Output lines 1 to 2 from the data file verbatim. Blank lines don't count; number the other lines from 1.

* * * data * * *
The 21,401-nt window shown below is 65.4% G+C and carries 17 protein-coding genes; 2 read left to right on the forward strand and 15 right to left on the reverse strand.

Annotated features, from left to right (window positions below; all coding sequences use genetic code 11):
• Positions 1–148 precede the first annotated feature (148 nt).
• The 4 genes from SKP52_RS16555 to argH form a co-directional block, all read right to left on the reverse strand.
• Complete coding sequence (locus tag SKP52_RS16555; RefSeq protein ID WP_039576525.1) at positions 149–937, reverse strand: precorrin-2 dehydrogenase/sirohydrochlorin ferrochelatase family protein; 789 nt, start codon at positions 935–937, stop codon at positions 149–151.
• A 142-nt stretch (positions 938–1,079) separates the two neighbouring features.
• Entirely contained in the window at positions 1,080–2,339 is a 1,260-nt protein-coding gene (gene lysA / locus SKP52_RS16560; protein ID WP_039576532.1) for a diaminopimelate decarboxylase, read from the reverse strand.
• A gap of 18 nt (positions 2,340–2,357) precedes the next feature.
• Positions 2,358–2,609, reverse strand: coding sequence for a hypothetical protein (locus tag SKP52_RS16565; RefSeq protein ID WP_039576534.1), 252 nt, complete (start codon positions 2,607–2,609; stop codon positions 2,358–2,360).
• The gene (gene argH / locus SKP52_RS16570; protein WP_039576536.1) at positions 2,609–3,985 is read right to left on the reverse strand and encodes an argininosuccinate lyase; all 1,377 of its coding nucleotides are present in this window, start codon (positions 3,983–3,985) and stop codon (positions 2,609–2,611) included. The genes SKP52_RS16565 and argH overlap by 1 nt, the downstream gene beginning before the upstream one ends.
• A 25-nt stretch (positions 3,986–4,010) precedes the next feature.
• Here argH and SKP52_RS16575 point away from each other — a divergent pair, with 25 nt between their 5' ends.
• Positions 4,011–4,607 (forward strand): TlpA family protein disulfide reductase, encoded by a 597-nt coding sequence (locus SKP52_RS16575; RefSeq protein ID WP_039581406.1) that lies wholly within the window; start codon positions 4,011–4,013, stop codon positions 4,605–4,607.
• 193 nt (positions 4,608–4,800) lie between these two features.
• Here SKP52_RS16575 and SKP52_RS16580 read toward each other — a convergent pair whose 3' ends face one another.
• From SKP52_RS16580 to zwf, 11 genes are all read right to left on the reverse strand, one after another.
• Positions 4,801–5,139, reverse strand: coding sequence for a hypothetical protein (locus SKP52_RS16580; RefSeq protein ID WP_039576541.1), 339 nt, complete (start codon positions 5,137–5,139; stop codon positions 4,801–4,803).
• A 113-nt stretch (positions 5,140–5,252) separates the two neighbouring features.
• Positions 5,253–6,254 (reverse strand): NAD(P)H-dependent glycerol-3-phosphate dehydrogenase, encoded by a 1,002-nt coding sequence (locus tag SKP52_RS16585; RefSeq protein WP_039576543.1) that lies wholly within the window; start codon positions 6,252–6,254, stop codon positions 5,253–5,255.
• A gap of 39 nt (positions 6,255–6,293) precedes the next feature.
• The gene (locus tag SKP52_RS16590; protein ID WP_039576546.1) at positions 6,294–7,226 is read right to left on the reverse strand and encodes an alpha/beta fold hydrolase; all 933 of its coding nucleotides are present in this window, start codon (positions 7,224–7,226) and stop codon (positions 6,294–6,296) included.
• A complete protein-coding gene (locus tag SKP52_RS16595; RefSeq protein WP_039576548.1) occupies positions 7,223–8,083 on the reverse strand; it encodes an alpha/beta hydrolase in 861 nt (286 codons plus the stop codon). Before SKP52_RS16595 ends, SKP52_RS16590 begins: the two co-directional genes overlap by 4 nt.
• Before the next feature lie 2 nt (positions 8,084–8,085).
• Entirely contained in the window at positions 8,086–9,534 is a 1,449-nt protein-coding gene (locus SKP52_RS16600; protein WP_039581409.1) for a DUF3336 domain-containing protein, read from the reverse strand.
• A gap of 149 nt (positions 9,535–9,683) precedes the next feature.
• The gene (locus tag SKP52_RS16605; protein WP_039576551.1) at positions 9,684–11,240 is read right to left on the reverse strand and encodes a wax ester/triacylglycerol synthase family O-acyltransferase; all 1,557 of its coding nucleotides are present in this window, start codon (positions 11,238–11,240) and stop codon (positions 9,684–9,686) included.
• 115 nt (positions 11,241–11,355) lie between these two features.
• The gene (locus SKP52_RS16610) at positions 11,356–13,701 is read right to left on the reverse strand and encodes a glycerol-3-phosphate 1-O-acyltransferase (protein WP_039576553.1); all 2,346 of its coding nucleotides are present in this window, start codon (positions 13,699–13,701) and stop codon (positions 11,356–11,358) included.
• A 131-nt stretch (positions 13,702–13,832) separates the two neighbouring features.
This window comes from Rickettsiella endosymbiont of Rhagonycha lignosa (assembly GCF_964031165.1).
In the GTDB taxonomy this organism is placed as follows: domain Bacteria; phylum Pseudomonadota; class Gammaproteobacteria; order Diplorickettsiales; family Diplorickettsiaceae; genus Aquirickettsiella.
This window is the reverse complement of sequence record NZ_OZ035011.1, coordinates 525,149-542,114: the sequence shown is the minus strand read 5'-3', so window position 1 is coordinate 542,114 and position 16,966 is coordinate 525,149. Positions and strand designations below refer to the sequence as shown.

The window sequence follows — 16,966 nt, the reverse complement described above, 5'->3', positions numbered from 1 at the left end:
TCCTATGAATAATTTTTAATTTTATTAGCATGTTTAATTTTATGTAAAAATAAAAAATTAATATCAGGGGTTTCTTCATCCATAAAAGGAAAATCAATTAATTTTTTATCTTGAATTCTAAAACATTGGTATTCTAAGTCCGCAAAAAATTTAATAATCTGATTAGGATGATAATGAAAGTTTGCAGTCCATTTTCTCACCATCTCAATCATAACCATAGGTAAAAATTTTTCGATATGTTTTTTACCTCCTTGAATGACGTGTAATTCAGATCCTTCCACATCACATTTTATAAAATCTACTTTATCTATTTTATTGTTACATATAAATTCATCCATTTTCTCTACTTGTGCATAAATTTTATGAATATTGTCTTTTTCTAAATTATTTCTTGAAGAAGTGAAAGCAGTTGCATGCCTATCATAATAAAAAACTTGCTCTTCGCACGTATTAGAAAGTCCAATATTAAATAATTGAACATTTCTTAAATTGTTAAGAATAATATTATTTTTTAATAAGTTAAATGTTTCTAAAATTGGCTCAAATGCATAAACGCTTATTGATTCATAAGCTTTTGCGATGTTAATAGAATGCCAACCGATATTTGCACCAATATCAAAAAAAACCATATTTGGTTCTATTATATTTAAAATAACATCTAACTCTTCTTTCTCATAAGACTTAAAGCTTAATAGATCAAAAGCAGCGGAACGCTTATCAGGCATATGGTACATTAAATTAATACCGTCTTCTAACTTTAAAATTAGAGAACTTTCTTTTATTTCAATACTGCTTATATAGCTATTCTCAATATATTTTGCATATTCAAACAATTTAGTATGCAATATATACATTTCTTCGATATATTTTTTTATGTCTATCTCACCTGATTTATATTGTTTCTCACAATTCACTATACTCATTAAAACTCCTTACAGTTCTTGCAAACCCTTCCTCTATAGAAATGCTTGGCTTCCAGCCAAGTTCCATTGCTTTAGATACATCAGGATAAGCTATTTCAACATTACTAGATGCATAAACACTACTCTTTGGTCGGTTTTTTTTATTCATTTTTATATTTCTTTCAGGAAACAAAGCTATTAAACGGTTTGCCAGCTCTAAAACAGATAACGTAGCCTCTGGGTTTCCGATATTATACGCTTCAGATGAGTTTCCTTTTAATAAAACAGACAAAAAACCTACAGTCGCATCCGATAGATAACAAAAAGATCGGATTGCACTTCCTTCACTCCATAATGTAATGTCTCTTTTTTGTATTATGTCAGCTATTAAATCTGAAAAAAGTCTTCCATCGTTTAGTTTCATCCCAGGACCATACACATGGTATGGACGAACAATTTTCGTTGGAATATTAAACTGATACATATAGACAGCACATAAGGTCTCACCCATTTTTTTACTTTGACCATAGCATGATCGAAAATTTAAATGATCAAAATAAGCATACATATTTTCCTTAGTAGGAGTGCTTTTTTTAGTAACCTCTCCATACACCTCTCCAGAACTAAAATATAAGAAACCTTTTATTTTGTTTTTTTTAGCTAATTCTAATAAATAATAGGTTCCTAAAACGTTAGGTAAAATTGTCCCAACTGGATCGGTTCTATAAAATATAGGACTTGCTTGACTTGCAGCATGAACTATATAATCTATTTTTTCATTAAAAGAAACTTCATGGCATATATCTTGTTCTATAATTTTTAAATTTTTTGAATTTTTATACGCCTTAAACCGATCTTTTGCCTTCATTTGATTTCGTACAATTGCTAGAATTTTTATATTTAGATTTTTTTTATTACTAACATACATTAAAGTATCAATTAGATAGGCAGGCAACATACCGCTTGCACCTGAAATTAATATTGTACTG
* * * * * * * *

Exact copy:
The 21,401-nt window shown below is 65.4% G+C and carries 17 protein-coding genes; 2 read left to right on the forward strand and 15 right to left on the reverse strand.

Annotated features, from left to right (window positions below; all coding sequences use genetic code 11):